This kind of title appears once in a while in feeds and in search results about languages (I do search for languages trends).
I want to make my own list. I am not going to suggest a language because they can give you a job, high salary, or because it’s what all the buzz is about. These factors mean nothing.
I am not going to explain why you should learn something about all those languages: you will get it once you study them!
Of course my list won’t contain only those languages which every employer actually and currently wants, or only languages with a lot of hype. My list will contain languages that employers should want for a particular set of tasks or software architecture in their company. Some of those languages I’m going to suggest are almost totally disregarded, few are known and maybe used in small niches, and they are not taken into account elsewhere just because… well, because “the market” is unjust and often crappy things become pretty over-used without proportional merits.
Moreover, I would like to see more variety. More languages mixed. Long story short: the reign of Java, the reign of C#, these shouldn’t exist.
Anyway… Here’s my list.
- Raku (Perl6)
Now I would like to add few languages I love-hate, and I’ve never studied them deeply, but I feel they are something worth learning in 2021.
- Lisp — or one of those other
And I would like to add also a great old but also modern one (check out the latest standard), too often seen behind the curtain of misconceptions:
Ok, now two less unknown or underused languages:
About Ruby, they say it’s going to fade, or already faded. Its thrust came mostly from Ruby on Rails, I think. As language, I like it more than Python. If you learn Ruby in 2021, anyway, you won’t regret it!
Do not trust lists of languages you should learn in year YYYY
Of course it doesn’t make sense. Just learn whatever, but remember that the answer doesn’t need to be always Java (or C#!) 😄
If you are in the position to do it, I ask you the favor of pushing Erlang, and also Ada, whenever appropriate (the hard part is to recognize when it is, I know). I’m not asking it for Go because maybe Google is doing it well — I don’t know.
Anyhow, why you shouldn’t trust those lists (except mine, of course)?
You can read things like these:
[cons of C/C++] Plagued by the issues of buffer overflow and memory corruption
It seems like it’s those languages’ fault, but it is not. The languages don’t help mitigating the tendency of programmers (especially bad ones) to do mistakes, this can be true. But still, saying they are plagued by the issues of buffer overflow and memory corruption it’s stupidity… And it’s very likely that they wrote those silly words using an operating system and an editing program written in C++ or in C!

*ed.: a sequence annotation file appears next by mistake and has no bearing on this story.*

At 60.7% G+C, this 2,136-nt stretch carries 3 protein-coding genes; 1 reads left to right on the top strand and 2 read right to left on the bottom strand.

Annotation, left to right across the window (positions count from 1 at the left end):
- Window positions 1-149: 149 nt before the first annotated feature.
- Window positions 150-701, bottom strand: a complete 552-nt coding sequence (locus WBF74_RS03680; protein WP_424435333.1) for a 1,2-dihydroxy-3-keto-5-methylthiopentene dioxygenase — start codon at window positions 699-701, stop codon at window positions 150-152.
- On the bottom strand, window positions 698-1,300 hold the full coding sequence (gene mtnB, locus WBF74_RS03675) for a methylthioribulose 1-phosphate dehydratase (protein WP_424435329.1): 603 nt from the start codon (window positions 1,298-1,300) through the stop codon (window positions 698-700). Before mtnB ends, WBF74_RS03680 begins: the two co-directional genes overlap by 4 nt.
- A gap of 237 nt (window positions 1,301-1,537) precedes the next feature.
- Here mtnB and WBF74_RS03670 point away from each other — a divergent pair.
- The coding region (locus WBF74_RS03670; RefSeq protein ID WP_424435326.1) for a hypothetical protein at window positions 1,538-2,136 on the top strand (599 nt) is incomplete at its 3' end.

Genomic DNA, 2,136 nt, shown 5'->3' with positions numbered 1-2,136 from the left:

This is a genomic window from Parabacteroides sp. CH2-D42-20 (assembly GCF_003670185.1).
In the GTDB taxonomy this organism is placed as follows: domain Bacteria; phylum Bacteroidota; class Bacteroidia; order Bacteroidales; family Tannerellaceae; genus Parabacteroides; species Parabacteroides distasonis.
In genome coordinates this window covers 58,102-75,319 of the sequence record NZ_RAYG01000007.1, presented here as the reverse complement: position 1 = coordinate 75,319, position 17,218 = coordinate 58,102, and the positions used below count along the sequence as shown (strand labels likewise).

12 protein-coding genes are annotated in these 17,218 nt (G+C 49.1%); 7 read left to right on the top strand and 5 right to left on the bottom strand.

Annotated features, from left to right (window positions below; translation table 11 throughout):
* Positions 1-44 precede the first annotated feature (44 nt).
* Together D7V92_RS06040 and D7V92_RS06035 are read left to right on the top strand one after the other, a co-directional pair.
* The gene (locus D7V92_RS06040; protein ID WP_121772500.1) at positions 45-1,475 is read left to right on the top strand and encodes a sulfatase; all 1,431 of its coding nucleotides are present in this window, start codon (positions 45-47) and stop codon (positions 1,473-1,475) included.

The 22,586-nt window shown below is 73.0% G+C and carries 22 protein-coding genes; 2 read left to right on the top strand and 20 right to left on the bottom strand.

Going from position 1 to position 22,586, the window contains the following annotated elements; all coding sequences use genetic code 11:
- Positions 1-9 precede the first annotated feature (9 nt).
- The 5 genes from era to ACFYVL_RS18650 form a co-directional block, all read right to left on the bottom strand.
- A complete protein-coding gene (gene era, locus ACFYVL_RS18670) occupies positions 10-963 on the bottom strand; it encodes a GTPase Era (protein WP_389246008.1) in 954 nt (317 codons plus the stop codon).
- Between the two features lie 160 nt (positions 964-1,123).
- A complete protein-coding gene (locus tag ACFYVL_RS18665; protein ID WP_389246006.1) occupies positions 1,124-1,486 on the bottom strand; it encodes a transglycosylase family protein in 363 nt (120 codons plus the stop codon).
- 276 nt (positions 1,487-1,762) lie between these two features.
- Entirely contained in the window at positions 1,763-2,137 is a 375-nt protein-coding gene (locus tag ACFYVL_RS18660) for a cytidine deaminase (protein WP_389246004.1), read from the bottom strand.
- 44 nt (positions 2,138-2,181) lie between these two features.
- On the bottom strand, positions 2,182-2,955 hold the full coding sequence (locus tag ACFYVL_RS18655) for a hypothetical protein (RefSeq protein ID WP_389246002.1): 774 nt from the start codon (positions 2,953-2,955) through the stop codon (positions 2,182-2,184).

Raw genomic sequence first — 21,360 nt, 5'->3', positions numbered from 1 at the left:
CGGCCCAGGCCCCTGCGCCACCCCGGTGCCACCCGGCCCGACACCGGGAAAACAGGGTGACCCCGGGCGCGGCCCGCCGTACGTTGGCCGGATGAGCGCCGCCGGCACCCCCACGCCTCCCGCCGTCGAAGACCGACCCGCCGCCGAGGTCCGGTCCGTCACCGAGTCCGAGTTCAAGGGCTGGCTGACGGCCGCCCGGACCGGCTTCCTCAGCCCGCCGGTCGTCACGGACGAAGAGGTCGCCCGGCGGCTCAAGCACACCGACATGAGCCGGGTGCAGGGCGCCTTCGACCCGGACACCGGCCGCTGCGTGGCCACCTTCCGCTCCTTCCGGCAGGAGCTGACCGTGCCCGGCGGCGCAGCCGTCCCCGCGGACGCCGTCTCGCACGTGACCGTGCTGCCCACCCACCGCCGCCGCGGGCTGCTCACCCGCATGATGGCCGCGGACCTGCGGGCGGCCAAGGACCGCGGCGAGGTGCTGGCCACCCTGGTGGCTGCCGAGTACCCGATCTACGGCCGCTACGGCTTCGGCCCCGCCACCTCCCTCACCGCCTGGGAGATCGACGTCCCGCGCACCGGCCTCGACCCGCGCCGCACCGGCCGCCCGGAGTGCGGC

[cons of Java] Slower than natively compiled programming languages, like C and C++
This myth of needing speed. I’m a Java hater, but this makes no-sense because 1) very often, more often than usually is recognized, companies don’t need speed in the sense of computational power; 2) JIT compilation is enough for all the “enterprise” usage of Java — and if not, write the computationally intensive stuffs in C (you can call C from Java, you know, and also viceversa…)
And they say nothing about the null pointer exception!
[cons of Go] Absence of a virtual machine makes complex programs less efficient
What? A new level of non-sense. Java runs on a VM and it has the cons of being slower than natively compiled languages. Go is natively compiled (as C, C++, …) and that’s among cons because evidently complex programs need a VM to be more efficient!
Another cons of Go:
No GUI library
Well, as C, C++, and many other if you add in the standard library. But often it’s just false — in fact surely there are Go bindings for common GUI libraries like Qt or GTK.
Morevoer, this is written clearly thinking about desktop and average users who think that programs must show themselves in a nice and graphical way.
Are you going to write desktop application in Go? Maybe not. Because of this do I need to list among cons the fact that there’s no standard GUI library? (Like in C and C++, again…)
This article I am citing is simply crap…
Here a con of C#
Almost all variables are references and memory deallocation is implicit using a garbage collector
That’s the same in Java. But Java hasn’t this particular con. It has this one instead:
Expensive memory management
It is so because Java has a garbage collector. And objects are always references implicitly deallocated.
Among the cons of C#:
Requires decent effort and time to learn
That’s true for Java, C, C++, and many more.
Resolving errors requires serious expertise and knowledge
Why resolving errors in C# should need more serious expertise and knowledge than the one needed to resolve errors in, say, Java?
That’s crap written by someone who had to fill in a list but who does not really know the matter.
And for this, do not trust lists of “programming languages you should learn”, especially when they try to add a list of pros and cons. I did not, so you can trust my list!
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